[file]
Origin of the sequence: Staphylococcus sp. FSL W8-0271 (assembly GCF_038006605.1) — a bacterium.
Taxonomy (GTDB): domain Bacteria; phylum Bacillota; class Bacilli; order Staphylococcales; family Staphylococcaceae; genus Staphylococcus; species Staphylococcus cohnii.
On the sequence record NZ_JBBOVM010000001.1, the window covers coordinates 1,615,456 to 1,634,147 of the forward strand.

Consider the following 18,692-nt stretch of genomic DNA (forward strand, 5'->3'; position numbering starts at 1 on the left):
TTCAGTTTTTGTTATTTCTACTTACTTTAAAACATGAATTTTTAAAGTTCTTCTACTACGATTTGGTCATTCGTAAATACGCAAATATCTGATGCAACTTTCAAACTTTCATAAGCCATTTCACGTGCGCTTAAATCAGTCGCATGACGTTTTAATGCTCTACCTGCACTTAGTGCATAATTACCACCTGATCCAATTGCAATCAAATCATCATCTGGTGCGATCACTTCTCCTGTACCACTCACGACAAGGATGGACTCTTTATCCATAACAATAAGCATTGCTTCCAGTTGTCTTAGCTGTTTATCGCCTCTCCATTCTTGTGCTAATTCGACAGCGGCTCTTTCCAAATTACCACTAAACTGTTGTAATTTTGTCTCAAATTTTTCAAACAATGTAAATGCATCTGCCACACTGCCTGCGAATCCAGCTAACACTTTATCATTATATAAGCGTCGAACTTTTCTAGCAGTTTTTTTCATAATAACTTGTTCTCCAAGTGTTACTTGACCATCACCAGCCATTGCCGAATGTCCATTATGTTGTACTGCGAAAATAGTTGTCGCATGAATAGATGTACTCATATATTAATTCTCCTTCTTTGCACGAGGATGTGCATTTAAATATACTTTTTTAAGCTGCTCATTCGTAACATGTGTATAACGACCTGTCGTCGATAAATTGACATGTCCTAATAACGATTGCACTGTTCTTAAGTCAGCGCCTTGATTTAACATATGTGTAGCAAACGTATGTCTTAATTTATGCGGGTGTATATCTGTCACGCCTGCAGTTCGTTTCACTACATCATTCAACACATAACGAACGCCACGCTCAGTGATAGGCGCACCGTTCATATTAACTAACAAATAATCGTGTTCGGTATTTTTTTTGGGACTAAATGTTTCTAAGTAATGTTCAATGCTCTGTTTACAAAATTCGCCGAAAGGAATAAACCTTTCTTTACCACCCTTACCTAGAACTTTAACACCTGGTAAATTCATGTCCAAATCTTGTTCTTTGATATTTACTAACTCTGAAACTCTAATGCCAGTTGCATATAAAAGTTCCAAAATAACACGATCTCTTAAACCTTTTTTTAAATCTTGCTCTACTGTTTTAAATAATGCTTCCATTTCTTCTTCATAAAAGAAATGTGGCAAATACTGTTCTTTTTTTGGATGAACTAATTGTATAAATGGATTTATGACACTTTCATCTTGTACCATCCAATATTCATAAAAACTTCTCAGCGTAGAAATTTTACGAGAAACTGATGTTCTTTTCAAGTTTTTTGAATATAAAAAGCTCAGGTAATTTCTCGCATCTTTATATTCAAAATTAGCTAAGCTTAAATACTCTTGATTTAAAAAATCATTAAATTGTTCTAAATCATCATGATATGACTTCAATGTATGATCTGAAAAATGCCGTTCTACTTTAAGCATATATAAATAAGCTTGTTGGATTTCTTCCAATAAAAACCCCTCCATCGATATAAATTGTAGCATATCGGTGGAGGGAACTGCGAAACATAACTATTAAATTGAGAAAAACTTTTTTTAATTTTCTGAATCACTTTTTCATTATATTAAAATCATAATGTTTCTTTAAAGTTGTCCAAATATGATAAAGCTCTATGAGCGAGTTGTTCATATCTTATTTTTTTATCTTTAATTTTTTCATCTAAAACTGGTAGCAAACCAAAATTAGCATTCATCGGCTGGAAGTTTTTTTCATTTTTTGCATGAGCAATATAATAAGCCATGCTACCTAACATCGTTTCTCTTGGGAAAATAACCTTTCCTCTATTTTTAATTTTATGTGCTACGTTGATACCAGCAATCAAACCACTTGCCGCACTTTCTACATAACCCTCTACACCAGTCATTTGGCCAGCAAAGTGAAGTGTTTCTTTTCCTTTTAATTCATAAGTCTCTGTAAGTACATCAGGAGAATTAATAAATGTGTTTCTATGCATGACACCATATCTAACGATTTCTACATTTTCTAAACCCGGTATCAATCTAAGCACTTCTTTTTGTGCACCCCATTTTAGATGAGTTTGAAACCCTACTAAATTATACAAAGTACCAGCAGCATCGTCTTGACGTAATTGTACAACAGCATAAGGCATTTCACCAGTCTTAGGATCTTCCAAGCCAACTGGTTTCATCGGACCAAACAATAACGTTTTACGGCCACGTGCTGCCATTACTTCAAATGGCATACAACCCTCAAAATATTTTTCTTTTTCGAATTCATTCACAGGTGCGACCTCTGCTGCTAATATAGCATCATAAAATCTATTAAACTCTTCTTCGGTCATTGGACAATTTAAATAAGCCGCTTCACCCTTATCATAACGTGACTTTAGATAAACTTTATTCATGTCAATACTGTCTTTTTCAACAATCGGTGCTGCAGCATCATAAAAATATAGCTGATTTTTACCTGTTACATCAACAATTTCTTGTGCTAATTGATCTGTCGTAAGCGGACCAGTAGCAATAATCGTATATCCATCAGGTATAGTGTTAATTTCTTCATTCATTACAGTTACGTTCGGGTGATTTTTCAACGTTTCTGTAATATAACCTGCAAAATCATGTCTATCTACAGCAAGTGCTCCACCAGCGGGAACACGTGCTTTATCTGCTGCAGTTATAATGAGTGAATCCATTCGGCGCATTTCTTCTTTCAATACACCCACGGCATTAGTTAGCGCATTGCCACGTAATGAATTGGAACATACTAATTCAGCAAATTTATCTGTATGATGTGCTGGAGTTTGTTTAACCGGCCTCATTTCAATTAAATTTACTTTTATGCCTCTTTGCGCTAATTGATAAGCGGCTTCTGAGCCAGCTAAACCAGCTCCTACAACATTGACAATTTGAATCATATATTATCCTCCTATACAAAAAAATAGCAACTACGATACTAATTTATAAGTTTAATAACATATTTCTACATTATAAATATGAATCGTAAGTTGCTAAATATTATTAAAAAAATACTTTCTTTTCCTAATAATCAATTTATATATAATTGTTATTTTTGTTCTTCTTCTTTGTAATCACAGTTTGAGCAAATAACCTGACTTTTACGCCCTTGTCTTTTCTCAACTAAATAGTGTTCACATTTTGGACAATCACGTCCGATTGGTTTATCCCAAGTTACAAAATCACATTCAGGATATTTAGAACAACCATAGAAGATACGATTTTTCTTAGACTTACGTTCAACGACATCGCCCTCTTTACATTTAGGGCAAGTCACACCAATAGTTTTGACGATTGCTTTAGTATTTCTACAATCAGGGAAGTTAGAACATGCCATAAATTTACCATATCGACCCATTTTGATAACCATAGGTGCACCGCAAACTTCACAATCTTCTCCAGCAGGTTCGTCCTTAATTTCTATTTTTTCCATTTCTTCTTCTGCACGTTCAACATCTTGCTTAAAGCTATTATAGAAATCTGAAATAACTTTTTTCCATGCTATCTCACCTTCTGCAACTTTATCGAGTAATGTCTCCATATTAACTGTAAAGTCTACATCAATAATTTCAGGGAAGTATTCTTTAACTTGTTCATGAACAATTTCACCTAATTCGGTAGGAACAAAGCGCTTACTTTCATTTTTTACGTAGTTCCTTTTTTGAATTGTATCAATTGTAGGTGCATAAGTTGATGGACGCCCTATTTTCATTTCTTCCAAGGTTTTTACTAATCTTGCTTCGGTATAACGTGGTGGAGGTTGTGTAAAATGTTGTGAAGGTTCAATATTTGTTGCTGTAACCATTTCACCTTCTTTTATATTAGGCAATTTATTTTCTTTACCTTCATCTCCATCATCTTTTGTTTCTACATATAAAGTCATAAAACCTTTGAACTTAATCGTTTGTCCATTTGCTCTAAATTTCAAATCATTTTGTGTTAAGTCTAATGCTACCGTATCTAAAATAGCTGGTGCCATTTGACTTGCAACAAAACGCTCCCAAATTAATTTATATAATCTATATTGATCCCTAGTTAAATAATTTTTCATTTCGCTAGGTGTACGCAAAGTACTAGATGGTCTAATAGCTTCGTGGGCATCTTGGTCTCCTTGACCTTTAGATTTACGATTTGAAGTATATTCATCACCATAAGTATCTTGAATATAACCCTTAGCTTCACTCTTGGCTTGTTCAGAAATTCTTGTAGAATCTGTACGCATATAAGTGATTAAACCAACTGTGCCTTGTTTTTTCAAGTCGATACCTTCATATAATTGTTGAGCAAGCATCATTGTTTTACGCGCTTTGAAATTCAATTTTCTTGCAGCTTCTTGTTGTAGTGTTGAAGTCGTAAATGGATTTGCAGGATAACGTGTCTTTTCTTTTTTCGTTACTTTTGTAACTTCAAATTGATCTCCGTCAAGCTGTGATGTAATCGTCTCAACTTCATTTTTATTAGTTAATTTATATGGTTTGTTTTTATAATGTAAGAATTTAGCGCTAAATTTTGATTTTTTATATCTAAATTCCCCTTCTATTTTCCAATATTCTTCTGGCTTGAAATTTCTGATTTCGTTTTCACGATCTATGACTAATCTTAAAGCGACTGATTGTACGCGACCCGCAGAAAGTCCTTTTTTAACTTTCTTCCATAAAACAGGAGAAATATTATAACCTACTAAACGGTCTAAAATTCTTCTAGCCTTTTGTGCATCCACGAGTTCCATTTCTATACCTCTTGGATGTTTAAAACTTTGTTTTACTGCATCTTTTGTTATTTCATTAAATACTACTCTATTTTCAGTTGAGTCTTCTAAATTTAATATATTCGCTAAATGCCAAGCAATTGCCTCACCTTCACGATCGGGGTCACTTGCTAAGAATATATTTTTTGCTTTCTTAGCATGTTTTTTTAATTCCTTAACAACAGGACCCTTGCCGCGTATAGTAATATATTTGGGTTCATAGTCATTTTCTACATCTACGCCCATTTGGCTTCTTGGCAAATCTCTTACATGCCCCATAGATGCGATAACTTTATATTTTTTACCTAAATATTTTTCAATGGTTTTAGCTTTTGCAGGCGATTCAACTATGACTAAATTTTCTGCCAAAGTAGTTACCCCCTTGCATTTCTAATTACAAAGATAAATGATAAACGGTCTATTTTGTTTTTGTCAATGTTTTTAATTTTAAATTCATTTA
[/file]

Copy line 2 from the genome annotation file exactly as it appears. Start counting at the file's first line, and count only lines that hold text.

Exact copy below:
Taxonomy (GTDB): domain Bacteria; phylum Bacillota; class Bacilli; order Staphylococcales; family Staphylococcaceae; genus Staphylococcus; species Staphylococcus cohnii.